It's a paradox. The parts of the business that are protected by government but severely burdened by it are bleeding red ink. The parts of the business that are exposed to competition are growing.

If you were faced with a problem like Dominion Air, what would you do? You are. It's called Canada Post.

The post office has a legal monopoly on the delivery of mail, and competitors must charge at least three times Canada Post's regular rate. Yet the invention of the Internet, leading to a steady and entirely desirable drop in the volume of plain vanilla mail, combined with various costly impositions the government has placed on mail service, means that Canada Post can no longer turn a profit on the business it was ostensibly created to provide.

But in lines of business where customer demand is growing, Canada Post is making money, even though it must go head-to-head with competitors. Its courier services are profitable. So is its parcel delivery business, which thanks to online shopping is booming. Meanwhile, the business of regular letter-mail, where Canada Post is simultaneously coddled and strangled by government, is shrinking fast.

In its most recent annual report, Canada Post describes 2016 as "another crucial year in transforming the business from a mail-centric model to a parcel-centric business." It is trying to ditch the cozy monopoly for a competitive market.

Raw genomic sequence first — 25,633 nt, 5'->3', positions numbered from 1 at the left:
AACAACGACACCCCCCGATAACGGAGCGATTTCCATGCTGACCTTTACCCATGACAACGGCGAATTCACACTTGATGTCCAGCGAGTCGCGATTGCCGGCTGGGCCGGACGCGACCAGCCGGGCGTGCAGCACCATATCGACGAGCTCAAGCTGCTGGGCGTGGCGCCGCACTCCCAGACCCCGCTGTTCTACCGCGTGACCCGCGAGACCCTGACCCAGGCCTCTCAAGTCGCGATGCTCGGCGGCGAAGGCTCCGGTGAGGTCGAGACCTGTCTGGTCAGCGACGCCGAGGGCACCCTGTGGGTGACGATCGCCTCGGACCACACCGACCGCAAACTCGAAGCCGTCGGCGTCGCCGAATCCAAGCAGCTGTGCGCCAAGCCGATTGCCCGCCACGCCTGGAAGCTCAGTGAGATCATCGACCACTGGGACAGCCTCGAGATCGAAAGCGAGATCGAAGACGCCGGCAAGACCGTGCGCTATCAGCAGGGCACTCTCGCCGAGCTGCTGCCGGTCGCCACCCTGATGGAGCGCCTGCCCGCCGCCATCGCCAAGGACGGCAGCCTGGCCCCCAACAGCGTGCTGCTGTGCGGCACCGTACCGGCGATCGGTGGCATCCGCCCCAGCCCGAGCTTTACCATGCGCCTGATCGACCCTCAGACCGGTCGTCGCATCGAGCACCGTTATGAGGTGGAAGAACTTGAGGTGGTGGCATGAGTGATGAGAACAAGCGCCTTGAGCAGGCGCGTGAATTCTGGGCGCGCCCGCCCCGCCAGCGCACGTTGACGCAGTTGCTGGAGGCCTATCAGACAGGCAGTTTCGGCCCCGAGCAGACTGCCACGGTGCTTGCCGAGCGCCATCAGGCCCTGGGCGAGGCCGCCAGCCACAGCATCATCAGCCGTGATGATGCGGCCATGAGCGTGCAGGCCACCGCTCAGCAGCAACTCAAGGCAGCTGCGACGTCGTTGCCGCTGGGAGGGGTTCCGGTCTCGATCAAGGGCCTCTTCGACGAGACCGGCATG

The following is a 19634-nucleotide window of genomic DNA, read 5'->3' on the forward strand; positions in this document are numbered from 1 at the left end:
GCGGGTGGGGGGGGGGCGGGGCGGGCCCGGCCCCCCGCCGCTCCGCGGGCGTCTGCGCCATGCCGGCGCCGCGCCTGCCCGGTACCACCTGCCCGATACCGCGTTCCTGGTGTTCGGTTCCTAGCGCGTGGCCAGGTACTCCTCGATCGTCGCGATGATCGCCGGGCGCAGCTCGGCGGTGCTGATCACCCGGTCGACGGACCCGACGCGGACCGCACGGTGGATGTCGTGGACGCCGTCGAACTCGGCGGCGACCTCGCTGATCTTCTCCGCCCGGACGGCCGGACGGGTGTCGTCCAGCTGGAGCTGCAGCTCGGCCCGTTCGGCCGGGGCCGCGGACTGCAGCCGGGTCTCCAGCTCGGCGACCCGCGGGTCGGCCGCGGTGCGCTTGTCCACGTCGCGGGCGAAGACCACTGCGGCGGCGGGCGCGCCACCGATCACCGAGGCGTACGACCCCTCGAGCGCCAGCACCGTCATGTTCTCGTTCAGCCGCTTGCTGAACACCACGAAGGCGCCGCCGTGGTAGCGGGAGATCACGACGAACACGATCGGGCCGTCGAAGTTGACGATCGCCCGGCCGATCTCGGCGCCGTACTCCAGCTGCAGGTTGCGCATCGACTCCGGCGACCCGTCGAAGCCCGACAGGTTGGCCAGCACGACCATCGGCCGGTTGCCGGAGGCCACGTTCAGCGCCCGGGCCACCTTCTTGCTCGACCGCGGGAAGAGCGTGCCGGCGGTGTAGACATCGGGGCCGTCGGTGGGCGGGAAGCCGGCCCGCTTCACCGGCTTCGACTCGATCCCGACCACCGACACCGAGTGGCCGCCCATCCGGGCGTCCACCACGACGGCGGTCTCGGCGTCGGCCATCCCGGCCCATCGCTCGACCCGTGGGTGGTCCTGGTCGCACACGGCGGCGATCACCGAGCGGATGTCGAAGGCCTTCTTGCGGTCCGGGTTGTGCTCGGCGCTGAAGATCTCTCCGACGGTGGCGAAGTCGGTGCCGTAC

Delivering mail is viable – but not under the terms government has long imposed. According to the Canada Postal Service Charter, Canada Post must "charge uniform postage rates for letters of similar size and weight, so that letters to Canadian addresses will require the same postage, regardless of the distance to reach the recipient." And it must deliver mail "five days a week to every Canadian address."

And since 1994, Canada Post hasn't been allowed to close a rural post office, or convert one into a private, franchised operation. Why? Because "the provision of postal services to rural regions of the country is an integral part of Canada Post's universal service."

At the same time, however, the post office has been ordered to turn a profit, like the normal business government refuses to allow it to be.

The government has consistently acted as if Canada Post is an essential service, and that it needs the one-price-regardless-of-destination standard, while simultaneously insisting that the post office make money. Those two objectives are increasingly irreconcilable.

To attempt to reconcile them, Canada Post management cooks up increasingly convoluted solutions. It's why, despite the Canada-Post-must-deliver-to-every-address guarantee, millions of Canadians haven't had home delivery in years, and millions more are threatened with its loss.

Canada Post's management is not the problem. The government of the day, whether Conservative or Liberal, and its fear of voters, particularly rural voters, is.

The monopoly and its burdens have to go. If government wants to subsidize service to and within a small number of remote and rural communities, do that up front and transparently. Beyond that, get government out of this business already. Don't ground Dominion Air. Set it free.